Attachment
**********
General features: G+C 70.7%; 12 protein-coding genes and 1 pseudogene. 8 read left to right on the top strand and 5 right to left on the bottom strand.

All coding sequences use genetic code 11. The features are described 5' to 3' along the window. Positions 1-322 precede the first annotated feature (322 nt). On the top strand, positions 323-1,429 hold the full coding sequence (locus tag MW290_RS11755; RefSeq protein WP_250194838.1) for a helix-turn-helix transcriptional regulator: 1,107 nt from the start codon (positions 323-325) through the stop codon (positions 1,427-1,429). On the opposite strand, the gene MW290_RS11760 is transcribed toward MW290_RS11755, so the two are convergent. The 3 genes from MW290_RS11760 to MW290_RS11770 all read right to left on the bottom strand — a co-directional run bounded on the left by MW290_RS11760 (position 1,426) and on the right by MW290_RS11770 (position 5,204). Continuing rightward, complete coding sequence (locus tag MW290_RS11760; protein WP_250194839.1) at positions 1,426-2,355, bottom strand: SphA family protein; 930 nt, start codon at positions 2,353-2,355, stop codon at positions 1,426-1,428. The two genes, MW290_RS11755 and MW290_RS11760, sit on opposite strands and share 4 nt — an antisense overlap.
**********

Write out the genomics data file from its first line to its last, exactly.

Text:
General features: G+C 70.7%; 12 protein-coding genes and 1 pseudogene. 8 read left to right on the top strand and 5 right to left on the bottom strand.

All coding sequences use genetic code 11. The features are described 5' to 3' along the window. Positions 1-322 precede the first annotated feature (322 nt). On the top strand, positions 323-1,429 hold the full coding sequence (locus tag MW290_RS11755; RefSeq protein WP_250194838.1) for a helix-turn-helix transcriptional regulator: 1,107 nt from the start codon (positions 323-325) through the stop codon (positions 1,427-1,429). On the opposite strand, the gene MW290_RS11760 is transcribed toward MW290_RS11755, so the two are convergent. The 3 genes from MW290_RS11760 to MW290_RS11770 all read right to left on the bottom strand — a co-directional run bounded on the left by MW290_RS11760 (position 1,426) and on the right by MW290_RS11770 (position 5,204). Continuing rightward, complete coding sequence (locus tag MW290_RS11760; protein WP_250194839.1) at positions 1,426-2,355, bottom strand: SphA family protein; 930 nt, start codon at positions 2,353-2,355, stop codon at positions 1,426-1,428. The two genes, MW290_RS11755 and MW290_RS11760, sit on opposite strands and share 4 nt — an antisense overlap.